Although soliciting donations from patients is defended on the grounds that the funds pay for the care of those who are unable to pay and improve the quality of care that the community receives, this mixture of wealth screening and patient care raises several ethical issues.
Professional ethics. Parts of the Hippocratic Oath are obsolete, but it remains symbolic of the profession’s commitment to patients . In health care, the professional ethic means “respect for truth telling, confidentiality of personal information, and refusal to exploit others’ problems to achieve personal gain” . Mixing patient care and fundraising can be construed as attempts on the hospital’s part to exploit patients and, hence, as unprofessional behavior.
Now hospitals are not physicians, and the physicians are not themselves asking patients to become benefactors. But the patient-physician-hospital relationship is key to patient trust, and the integrity of that relationship is put at risk when the physician’s role in patient care is mixed in time and place with the hospital’s attempts to raise funds. I am certain that this risk is the heart of Dr. McGrath’s discomfort.
Ethics of exclusivity as fairness to patients. The justice, or fairness, of special treatment for donors that we see in the case scenario comes under a concept I call the “ethics of exclusivity” . When does special attention to Mr. Drew become unfair because other patients are excluded from receiving services provided to Mr. Drew? I do not begrudge Mr. Drew his free newspaper. However, the hospital must believe that providing this perk improves Mr. Drew’s hospital stay in some measure. So is it truly possible to separate nonmedical perks from patient care activities? Patient care, after all, means caring for the whole person, not just treating the person’s disease.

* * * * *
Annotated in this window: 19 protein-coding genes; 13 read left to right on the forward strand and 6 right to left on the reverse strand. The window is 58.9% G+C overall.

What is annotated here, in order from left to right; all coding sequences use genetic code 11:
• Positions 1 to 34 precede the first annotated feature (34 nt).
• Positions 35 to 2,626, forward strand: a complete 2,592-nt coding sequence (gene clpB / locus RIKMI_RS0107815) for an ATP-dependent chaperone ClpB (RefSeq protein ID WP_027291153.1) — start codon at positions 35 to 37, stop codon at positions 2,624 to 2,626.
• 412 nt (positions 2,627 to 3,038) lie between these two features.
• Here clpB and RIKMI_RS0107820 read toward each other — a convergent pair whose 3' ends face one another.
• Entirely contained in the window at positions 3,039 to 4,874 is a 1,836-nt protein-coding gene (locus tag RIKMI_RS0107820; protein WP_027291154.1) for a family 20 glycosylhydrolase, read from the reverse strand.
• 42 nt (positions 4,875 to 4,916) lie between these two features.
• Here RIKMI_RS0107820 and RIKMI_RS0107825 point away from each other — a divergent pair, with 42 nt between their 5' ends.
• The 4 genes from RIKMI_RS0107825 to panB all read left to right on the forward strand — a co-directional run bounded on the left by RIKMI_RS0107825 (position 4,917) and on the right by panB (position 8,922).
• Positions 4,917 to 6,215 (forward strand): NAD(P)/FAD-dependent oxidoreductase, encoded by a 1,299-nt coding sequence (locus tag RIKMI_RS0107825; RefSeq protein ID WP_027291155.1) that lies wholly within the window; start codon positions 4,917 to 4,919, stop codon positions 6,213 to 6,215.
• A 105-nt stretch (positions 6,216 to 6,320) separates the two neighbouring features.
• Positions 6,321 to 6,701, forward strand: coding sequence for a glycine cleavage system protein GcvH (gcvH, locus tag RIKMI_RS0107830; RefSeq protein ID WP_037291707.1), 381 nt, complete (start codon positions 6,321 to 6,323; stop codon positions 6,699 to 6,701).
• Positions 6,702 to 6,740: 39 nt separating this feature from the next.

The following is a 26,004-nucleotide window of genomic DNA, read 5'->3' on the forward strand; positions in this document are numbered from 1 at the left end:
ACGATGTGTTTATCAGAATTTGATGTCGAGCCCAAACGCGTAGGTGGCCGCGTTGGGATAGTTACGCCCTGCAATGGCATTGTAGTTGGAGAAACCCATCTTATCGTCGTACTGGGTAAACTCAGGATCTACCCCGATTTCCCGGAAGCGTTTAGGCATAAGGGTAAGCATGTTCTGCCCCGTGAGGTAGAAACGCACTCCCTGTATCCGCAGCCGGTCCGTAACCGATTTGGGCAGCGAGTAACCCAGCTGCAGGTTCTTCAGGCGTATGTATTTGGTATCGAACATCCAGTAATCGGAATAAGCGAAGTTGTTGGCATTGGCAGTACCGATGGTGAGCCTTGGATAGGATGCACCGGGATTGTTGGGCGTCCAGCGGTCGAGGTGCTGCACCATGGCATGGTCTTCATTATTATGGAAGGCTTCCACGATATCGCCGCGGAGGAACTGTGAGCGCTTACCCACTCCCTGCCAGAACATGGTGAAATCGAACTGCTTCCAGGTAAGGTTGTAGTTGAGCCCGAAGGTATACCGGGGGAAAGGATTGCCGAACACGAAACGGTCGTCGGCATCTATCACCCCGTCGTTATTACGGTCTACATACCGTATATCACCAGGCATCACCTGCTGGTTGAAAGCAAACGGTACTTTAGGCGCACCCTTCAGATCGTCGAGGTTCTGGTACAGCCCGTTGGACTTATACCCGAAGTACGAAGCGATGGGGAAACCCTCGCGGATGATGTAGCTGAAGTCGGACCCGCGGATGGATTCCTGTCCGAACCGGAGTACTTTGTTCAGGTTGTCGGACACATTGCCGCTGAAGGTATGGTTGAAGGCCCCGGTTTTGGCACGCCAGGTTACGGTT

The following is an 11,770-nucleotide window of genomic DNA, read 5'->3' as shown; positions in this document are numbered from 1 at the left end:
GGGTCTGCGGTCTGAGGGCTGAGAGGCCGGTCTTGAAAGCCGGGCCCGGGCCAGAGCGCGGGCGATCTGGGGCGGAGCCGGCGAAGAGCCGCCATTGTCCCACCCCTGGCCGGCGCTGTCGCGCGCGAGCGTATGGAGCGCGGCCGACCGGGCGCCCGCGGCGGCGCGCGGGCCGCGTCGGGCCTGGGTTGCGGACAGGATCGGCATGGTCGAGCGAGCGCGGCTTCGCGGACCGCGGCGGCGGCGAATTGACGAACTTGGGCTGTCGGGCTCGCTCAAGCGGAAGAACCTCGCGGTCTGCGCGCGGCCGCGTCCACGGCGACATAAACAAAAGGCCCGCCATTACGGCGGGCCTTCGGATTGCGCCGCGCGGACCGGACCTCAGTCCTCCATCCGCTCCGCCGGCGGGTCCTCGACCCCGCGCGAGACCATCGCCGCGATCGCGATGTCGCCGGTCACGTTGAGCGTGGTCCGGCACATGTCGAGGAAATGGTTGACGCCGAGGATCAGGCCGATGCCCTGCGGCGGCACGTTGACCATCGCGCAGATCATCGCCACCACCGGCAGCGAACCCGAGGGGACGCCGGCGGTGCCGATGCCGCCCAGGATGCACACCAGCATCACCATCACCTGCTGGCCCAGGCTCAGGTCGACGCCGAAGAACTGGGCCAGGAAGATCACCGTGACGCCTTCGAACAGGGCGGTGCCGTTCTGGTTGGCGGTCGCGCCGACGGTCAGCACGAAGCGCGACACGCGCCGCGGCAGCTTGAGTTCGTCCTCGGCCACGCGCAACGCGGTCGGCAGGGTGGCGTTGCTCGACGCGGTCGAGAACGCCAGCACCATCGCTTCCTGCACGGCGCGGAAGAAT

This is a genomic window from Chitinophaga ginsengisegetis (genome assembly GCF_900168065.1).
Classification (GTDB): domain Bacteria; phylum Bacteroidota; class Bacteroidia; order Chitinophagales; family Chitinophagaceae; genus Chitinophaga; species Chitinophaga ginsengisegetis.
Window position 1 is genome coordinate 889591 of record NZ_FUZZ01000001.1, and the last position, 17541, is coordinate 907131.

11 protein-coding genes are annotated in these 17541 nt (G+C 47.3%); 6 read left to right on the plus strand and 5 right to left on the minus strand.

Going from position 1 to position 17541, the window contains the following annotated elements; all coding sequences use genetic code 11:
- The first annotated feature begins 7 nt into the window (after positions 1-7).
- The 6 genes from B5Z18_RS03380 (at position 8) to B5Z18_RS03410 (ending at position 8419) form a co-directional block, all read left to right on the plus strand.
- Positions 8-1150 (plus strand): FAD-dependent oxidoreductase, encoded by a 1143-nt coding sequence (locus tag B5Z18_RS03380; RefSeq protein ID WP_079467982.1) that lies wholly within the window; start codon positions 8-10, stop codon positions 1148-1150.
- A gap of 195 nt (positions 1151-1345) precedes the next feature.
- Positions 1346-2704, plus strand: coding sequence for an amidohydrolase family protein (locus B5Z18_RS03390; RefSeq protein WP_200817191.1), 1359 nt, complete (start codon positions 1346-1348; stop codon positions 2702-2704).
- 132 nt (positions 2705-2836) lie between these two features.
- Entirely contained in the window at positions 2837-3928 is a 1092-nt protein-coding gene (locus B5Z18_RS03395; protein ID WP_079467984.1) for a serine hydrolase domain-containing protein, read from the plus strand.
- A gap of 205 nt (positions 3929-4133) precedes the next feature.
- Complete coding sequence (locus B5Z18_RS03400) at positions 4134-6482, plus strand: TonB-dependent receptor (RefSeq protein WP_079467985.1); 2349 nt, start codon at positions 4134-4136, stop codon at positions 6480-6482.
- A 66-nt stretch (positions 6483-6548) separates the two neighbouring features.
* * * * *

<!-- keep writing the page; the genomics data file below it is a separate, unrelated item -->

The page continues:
More troublesome is the exclusionary practice Dr. Frosch mentions of asking physicians to hold unscheduled appointment time for wealthy patients. This special access deprives other patients of equal opportunity to appointments. Shorter waiting times are not just a matter of convenience. Delay in medical or surgical intervention can increase some patients’ risk of an adverse medical outcome.
The ethics of exclusion as fairness to physicians. Hospital-medical staff relations are notoriously fragile exactly because of scenarios like this one. Dr. McGrath is unpleasantly surprised to find Dana involved with his patient. He is perhaps even more surprised that Dr. Frosch is not only familiar with the practice but also participates in it. Why has the entire medical staff not been oriented to the reality of wealth screening? The hospital may risk losing the trust of excluded physicians.